Mary Poppins Returns
While we all miss Julie Andrews, Ms. Blunt’s performance pays tribute to her in every scene.
Though I have long admitted that I cry easily in various films, I’m going to predict that few of you will have a dry eye as Mary Poppins Returns concludes. Though it starts a bit slowly, it gradually gains an emotional momentum that will likely soften the heart of the most caustic film fan.
The talented Ben Whishaw, who provides the voice of Paddington in this year’s colossally funny Paddington 2, appears as Michael Banks, a recently widowed father of three who faces eviction from his home for failure to pay a loan. While his sister Jane (the always endearing Emily Mortimer) and housekeeper Ellen (Julie Walters) try to help him find some bank notes left by his late father that will provide the collateral needed to pay his outstanding debt, his five day window is quickly closing. And then, appearing out the sky holding an old family kite is Mary Poppins, the female version of Superman.
Before going further, let me repeat my observation that I’m growing sick and tired of recognized movie reviewers whose credibility must be questioned. First, A.O. Scott of the New York Times dismissed the wonderful Bohemian RhapsodyBohemian Rhapsody, a film that I just saw a second time, but now his colleague Manohla Dargis rips apart this magnificent film. They did the same thing last year with Three Billboards Outside Ebbing Missouri, and I can only wish that they spent a little time outside of New York City to try and touch base with the average movie fan. If they did they would see in Mary Poppins Returns a forceful story where music and the choreography match the splendor seen in last years The Greatest Showman, a film that many of these same critics also dismissed.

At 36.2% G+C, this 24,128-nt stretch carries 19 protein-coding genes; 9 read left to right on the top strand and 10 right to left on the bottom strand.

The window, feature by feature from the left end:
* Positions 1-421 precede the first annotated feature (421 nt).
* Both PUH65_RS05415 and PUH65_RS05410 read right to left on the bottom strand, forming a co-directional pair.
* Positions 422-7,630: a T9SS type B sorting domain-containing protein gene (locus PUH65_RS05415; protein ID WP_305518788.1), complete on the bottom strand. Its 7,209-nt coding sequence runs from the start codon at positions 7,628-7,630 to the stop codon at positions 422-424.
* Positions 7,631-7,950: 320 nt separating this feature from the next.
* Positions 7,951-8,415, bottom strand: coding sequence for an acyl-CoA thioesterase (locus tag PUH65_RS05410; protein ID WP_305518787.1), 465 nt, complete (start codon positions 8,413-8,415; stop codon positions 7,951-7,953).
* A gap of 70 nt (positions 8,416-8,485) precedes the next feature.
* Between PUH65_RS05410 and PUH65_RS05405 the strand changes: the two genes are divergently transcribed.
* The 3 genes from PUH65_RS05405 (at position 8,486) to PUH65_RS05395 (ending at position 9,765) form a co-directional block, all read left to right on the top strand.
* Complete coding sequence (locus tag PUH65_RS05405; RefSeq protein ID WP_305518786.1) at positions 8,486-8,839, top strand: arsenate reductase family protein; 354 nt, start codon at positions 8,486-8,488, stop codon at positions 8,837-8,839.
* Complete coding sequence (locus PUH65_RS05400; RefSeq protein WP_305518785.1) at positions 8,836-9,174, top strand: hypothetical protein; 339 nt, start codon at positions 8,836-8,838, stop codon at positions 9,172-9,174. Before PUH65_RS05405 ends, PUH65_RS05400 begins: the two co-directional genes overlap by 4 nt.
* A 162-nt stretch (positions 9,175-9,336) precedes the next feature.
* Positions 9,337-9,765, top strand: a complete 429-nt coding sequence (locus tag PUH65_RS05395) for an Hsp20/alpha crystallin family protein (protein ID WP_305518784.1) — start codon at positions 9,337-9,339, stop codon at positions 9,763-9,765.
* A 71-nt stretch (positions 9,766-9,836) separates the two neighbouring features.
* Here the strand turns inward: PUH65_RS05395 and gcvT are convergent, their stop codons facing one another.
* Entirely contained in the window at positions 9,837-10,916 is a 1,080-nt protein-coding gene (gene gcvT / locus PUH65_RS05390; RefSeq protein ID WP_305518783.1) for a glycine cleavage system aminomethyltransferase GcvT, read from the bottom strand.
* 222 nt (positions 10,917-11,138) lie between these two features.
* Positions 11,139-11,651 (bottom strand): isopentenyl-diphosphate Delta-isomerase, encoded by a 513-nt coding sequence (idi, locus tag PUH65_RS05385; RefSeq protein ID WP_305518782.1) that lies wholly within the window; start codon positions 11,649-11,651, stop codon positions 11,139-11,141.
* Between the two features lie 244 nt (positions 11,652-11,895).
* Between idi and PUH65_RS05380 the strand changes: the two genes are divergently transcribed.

To begin with, Emily Blunt gives an Oscar-worthy performance as Ms. Poppins, a woman whose magical skills are politely used to help the Banks’ family find a way to overcome grief. Several of her songs are as heartfelt as any you will see on the big screen, particularly the one entitled “The Place Where Lost Things Go” where she helps three young kids find a way to embrace the memory of their deceased mother.
In addition, the great Lin-Manuel Miranda, late of Hamilton fame on Broadway, dominates as expected in his role as Jack, a blue-collar worker who turns on and off street lights in London. He befriends the Baxter family, particularly Jane, and his singing is every bit as powerful as expected. In particular, watch for an incredible scene where his singing and dancing with his fellow street workers proves to be so astonishing as to be beyond description.
Yet the secret that elevates this movie beyond most others are some incredible performances from Meryl Streep, Dick Van Dyke and Angela Lansberry. Watch for Meryl Streep as she plays Topsy, an over the top eccentric woman who was sought to use her skill to repair an important vase. Ms. Lansberry, herself over 90, is equally memorable as she plays a balloon seller during the film’s conclusion.
Yet it is Dick Van Dyke, also over 90, who resonates as a former bank president who reappears to save the Baxter family from the clutches of the amoral bank president, a role embraced by Colin Firth. As hard as it is to believe, watch Mr. Van Dyke’s dance scenes, part of which takes place on the top of an office desk. It left you regretting that both Robert Redford (Old Man and the Gun) and Clint Eastwood (The Mule) didn’t come as close as Van Dyke when it comes to embracing the magic of old age.
In the end, I expect that this movie will be a front runner at Oscar time for the best song, special effects, editing and nominations for Ms. Blunt and maybe Mr. Miranda. It would be well-deserved and you simply have to take the time to see this wonderfully entertaining film over the Christmas season.